[Tumor] tissue is extremely fragile, and biological changes are increasingly pronounced with time elapsed since the surgery
For patients with hematological malignancies, the FIMM precision cancer medicine efforts and collaborating teams have made great progress on matching individualized therapies to patients via the analysis of patient-derived blood samples. However, for solid epithelial tumors, these methods cannot simply be adopted. According to Dr. Verschuren, there still is a great need for robust diagnostic cell models since the presently available models take long times to be established, and importantly, do not guarantee the expansion of malignant cells. “We have invested many years of research to understand whether tumor tissue can be used to obtain reliable data. Not surprisingly, we learned that tissue is extremely fragile, and biological changes are increasingly pronounced with time elapsed since the surgery”, says Dr. Emmy Verschuren.
In their recent proof-of-concept study in collaboration with Professor Krister Wennerberg from the University of Copenhagen, her group aimed to develop an alternative approach to circumvent these challenges. The team set out to assess whether uncultured tumor cell populations could be used for drug profiling, immediately following their isolation. The research findings demonstrate the utility of what the researchers called Fresh Uncultured Tumor Cells, or FUTCs. The team tested the method by profiling twenty non-small cell lung cancer patient samples. The drug screening panel used contained 66 lung cancer-selective drugs. Their results demonstrated that robust drug response data was generated in 19 of 20 patient cases. Genetic cancer mutation analyses and the drug sensitivity data were well aligned, providing further support for the validity of the approach.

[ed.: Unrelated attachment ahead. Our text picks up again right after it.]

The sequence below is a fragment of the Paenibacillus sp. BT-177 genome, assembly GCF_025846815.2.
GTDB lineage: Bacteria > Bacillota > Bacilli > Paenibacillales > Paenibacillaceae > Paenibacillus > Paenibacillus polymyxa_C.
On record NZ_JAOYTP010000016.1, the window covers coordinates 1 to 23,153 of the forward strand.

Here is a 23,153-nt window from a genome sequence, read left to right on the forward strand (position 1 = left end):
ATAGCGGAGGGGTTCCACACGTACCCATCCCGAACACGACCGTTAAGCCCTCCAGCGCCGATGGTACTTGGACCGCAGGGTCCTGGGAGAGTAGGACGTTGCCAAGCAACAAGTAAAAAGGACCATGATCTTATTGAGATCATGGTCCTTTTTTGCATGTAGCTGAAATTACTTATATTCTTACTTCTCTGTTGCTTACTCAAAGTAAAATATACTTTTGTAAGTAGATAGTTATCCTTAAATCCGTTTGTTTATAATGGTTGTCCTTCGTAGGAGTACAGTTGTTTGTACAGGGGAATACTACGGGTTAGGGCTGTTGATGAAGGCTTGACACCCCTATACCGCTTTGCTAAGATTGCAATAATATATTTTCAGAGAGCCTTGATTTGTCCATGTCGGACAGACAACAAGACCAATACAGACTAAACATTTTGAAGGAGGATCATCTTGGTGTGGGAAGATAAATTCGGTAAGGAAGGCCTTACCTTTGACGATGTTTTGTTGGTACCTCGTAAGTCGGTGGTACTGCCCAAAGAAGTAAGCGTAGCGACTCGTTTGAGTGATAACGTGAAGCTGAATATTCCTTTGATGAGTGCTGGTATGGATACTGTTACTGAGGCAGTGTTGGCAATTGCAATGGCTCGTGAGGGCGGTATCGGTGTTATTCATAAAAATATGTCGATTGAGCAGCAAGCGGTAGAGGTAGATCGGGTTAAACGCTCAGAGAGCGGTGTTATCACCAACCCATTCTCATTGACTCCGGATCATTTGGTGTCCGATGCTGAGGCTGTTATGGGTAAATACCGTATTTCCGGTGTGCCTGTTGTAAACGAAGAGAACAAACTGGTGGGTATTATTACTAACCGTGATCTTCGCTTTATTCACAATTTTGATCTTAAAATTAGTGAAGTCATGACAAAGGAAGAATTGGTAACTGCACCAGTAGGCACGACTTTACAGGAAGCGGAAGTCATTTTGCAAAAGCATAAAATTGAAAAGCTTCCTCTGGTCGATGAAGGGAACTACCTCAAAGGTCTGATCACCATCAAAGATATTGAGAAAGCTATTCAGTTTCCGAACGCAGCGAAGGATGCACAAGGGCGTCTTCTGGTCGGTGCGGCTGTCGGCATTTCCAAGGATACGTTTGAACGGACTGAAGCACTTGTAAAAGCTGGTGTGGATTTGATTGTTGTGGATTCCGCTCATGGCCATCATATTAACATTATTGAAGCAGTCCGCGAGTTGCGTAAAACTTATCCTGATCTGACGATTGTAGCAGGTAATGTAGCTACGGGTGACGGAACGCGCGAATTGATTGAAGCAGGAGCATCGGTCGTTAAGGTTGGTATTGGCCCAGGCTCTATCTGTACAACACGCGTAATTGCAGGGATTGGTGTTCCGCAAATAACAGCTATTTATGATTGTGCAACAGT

Source: Healthcare in Europe